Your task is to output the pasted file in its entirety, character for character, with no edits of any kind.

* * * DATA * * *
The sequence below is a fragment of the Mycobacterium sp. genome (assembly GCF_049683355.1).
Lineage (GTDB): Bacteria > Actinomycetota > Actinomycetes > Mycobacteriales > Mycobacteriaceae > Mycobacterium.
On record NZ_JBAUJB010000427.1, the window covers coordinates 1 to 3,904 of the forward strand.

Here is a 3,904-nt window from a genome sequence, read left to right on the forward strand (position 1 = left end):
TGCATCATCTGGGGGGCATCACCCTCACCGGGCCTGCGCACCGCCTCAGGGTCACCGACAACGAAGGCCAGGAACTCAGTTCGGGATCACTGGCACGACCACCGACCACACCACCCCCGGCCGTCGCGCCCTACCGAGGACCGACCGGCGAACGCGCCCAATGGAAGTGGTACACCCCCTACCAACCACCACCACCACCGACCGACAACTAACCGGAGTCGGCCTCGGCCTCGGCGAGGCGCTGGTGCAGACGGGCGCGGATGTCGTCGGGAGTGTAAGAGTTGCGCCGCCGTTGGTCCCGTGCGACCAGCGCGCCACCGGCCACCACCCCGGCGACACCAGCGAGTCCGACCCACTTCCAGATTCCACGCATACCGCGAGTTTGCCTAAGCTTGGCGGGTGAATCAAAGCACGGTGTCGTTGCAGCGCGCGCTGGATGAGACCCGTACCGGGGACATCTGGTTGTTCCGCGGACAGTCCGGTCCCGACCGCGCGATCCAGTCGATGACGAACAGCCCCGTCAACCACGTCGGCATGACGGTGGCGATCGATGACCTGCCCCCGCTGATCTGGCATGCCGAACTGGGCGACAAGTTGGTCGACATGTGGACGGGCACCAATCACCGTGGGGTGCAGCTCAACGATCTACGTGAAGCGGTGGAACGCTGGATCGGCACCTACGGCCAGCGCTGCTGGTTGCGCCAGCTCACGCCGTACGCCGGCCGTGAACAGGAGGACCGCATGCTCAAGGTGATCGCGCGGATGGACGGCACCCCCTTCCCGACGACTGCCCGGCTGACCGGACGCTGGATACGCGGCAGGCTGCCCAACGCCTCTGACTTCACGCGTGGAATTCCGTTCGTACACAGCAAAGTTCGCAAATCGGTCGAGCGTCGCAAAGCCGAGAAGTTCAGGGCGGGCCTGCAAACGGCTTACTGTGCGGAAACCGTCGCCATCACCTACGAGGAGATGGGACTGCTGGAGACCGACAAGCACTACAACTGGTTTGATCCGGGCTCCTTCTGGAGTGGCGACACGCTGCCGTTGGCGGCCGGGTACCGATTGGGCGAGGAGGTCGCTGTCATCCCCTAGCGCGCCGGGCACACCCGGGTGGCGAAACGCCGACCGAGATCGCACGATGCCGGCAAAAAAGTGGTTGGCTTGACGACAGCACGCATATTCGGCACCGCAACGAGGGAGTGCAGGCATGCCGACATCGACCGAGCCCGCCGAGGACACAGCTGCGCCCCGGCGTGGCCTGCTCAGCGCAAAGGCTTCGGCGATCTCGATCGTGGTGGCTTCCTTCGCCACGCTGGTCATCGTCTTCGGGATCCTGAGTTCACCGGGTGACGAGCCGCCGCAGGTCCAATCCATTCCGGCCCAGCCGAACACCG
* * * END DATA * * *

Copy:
The sequence below is a fragment of the Mycobacterium sp. genome (assembly GCF_049683355.1).
Lineage (GTDB): Bacteria > Actinomycetota > Actinomycetes > Mycobacteriales > Mycobacteriaceae > Mycobacterium.
On record NZ_JBAUJB010000427.1, the window covers coordinates 1 to 3,904 of the forward strand.

Here is a 3,904-nt window from a genome sequence, read left to right on the forward strand (position 1 = left end):
TGCATCATCTGGGGGGCATCACCCTCACCGGGCCTGCGCACCGCCTCAGGGTCACCGACAACGAAGGCCAGGAACTCAGTTCGGGATCACTGGCACGACCACCGACCACACCACCCCCGGCCGTCGCGCCCTACCGAGGACCGACCGGCGAACGCGCCCAATGGAAGTGGTACACCCCCTACCAACCACCACCACCACCGACCGACAACTAACCGGAGTCGGCCTCGGCCTCGGCGAGGCGCTGGTGCAGACGGGCGCGGATGTCGTCGGGAGTGTAAGAGTTGCGCCGCCGTTGGTCCCGTGCGACCAGCGCGCCACCGGCCACCACCCCGGCGACACCAGCGAGTCCGACCCACTTCCAGATTCCACGCATACCGCGAGTTTGCCTAAGCTTGGCGGGTGAATCAAAGCACGGTGTCGTTGCAGCGCGCGCTGGATGAGACCCGTACCGGGGACATCTGGTTGTTCCGCGGACAGTCCGGTCCCGACCGCGCGATCCAGTCGATGACGAACAGCCCCGTCAACCACGTCGGCATGACGGTGGCGATCGATGACCTGCCCCCGCTGATCTGGCATGCCGAACTGGGCGACAAGTTGGTCGACATGTGGACGGGCACCAATCACCGTGGGGTGCAGCTCAACGATCTACGTGAAGCGGTGGAACGCTGGATCGGCACCTACGGCCAGCGCTGCTGGTTGCGCCAGCTCACGCCGTACGCCGGCCGTGAACAGGAGGACCGCATGCTCAAGGTGATCGCGCGGATGGACGGCACCCCCTTCCCGACGACTGCCCGGCTGACCGGACGCTGGATACGCGGCAGGCTGCCCAACGCCTCTGACTTCACGCGTGGAATTCCGTTCGTACACAGCAAAGTTCGCAAATCGGTCGAGCGTCGCAAAGCCGAGAAGTTCAGGGCGGGCCTGCAAACGGCTTACTGTGCGGAAACCGTCGCCATCACCTACGAGGAGATGGGACTGCTGGAGACCGACAAGCACTACAACTGGTTTGATCCGGGCTCCTTCTGGAGTGGCGACACGCTGCCGTTGGCGGCCGGGTACCGATTGGGCGAGGAGGTCGCTGTCATCCCCTAGCGCGCCGGGCACACCCGGGTGGCGAAACGCCGACCGAGATCGCACGATGCCGGCAAAAAAGTGGTTGGCTTGACGACAGCACGCATATTCGGCACCGCAACGAGGGAGTGCAGGCATGCCGACATCGACCGAGCCCGCCGAGGACACAGCTGCGCCCCGGCGTGGCCTGCTCAGCGCAAAGGCTTCGGCGATCTCGATCGTGGTGGCTTCCTTCGCCACGCTGGTCATCGTCTTCGGGATCCTGAGTTCACCGGGTGACGAGCCGCCGCAGGTCCAATCCATTCCGGCCCAGCCGAACACCG